Strained relationships are difficult to mend, thought Marjorie. Her own relationship with her father had never mended. Their relationship was coloured with their occasional fights, her father’s disapproval of her friends, clothes, bad grades, dabble with smoking, impudent behaviour. The list went on. But it was his comparison between her and her sister that hurt her the most. He never stopped doing that till his last breath. Her mother was a silent spectator whose only concern was providing meal to her family at the right time and occasionally complaining about her husband’s low income.
“What does your sister do for a living?”
Why don’t you ask about me?
My sister does nothing!
“She has to care for her baby so —
For some unknown reason, the woman laughed drawing Marjorie’s attention towards her.
The woman met her eyes with the remnant of the laugh in the form of a smile now.
“She doesn’t work, does she? Perhaps, her husband does.”
The way she said it rattled Marjorie and she decided not to respond to the woman. There was something wrong with the woman. Maybe after losing her mother and brother, she had become bitter inside, thought Marjorie.
“What about you? What do you do?”
“I’m a web developer,” said Marjorie quickly before she realised her mistake. I shouldn’t have answered her.
The woman was silent. Maybe she doesn’t know what web developers did. Should I explain it to her?
“I’m an alcoholic,” said the woman in a rasping voice.
Marjorie was looking at the woman now. She wasn’t sure if she heard her right.
The woman looked serious, “You heard me.”
“Are you drunk now?”
A humourless laugh sliced through the air.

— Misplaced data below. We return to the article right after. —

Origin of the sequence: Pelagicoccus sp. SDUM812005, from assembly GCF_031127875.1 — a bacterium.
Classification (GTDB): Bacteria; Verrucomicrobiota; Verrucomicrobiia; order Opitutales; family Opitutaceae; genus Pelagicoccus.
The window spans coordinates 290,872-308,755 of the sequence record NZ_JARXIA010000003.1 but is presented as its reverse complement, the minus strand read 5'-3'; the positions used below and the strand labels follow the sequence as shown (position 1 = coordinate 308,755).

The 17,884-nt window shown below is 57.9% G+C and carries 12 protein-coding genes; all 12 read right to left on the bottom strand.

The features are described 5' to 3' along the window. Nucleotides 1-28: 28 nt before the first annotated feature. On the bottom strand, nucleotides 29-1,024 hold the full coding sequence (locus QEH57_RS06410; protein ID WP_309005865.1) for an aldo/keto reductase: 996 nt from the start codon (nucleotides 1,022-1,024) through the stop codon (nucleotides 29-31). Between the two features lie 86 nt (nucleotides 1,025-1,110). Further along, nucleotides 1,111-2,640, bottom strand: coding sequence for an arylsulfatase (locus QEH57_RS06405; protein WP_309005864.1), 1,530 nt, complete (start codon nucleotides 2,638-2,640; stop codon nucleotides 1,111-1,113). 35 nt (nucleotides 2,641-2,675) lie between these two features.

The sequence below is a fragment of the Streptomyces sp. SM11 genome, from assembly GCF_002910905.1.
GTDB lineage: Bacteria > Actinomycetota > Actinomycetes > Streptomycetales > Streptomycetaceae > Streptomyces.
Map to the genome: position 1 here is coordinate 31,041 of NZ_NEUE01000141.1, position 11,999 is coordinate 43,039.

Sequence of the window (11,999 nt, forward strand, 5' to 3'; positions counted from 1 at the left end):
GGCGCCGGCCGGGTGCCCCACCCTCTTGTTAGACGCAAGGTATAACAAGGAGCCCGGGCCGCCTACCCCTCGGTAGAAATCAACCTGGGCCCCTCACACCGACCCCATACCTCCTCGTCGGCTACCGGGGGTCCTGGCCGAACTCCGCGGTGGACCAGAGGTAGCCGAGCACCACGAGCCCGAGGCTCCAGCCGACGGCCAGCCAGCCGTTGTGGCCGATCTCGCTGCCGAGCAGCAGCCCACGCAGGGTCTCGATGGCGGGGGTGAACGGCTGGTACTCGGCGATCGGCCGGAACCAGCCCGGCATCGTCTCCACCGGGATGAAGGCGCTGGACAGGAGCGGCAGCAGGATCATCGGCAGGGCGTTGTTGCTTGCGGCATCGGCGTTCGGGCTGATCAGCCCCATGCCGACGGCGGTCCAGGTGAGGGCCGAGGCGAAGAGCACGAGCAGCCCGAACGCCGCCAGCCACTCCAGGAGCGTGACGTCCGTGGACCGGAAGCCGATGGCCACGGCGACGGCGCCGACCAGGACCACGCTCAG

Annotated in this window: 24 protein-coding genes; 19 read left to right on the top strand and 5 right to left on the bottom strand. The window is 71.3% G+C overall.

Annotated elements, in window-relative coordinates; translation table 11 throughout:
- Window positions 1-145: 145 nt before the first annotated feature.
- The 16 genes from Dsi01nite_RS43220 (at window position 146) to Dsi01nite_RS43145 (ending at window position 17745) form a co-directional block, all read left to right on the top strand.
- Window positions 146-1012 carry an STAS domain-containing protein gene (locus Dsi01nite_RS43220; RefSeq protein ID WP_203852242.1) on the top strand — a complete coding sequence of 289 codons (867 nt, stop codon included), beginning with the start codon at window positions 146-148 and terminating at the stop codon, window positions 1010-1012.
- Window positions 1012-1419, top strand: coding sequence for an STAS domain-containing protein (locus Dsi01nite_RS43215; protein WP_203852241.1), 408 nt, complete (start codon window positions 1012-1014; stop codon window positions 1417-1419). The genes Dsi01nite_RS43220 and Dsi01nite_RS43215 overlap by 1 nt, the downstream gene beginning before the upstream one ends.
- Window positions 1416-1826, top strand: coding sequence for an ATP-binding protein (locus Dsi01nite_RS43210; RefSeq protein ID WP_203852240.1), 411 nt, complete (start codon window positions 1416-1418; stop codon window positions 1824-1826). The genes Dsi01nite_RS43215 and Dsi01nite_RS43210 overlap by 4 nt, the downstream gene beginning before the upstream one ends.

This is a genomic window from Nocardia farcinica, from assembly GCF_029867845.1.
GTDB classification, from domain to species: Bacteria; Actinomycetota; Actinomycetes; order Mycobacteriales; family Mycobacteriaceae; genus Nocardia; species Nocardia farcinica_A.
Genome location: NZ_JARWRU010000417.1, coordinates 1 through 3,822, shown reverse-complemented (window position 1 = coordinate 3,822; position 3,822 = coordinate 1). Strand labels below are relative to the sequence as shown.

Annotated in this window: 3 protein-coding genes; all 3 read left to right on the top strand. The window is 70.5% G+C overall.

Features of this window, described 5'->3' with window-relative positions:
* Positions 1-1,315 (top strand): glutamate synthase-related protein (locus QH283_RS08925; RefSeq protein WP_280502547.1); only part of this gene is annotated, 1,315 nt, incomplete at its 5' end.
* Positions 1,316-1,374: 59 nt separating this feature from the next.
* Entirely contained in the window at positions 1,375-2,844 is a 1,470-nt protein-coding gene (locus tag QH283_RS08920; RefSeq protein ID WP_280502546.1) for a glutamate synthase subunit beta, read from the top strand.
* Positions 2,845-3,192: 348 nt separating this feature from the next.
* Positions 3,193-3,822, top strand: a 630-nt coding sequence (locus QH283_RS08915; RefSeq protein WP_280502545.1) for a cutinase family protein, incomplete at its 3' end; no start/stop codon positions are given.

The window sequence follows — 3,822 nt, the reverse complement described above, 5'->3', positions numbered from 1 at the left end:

“I had only one glass of whiskey before leaving house. Would that make me drunk? I’m childless and trapped in loveless marriage. My husband is also an alcoholic so I give him company now and then. Though we don’t love each other, we share our love for alcohol and that’s how we continue to live with each other.”
Marjorie checked the time on her phone thought of leaving. Instead, she remained seated. She was surprised that her sister hadn’t called her already. Then she realised she had turned on airplane mode. Another bus stopped in front of them and four passengers got out. Two crossed the road and two sat on the seat with them.
The woman scooted near Marjorie and leaning towards her, said, “Your name? ”
Marjorie could detect the alcohol in the woman’s breath now. “I already told you. Marjorie.”
“My father named me.”
“Fathers are good. Mine lost his sanity after the death of my mother and brother.”
Marjorie thought about her niece’s father. She didn’t know who he was. Despite asking her numerous times, her sister hadn’t revealed any details about her child’s father. Marjorie hated her for that. Hated her sister for keeping a secret from her who was taking care of her and her child. Hated her for being their father’s favourite daughter.
Not only Marjorie had to care for her sister and niece but also had to send cash to her mother who lived in their old house alone.
Marjorie’s life was like a monsoon sky with a grey veil of clouds.
“Is your sister nice to you?”
Marjorie turned and examined the woman’s face. Her eyes moved towards the other two people who were busy with their phones.
“Of course, she is nice to me. We’re siblings!” Marjorie didn’t hide her irritation.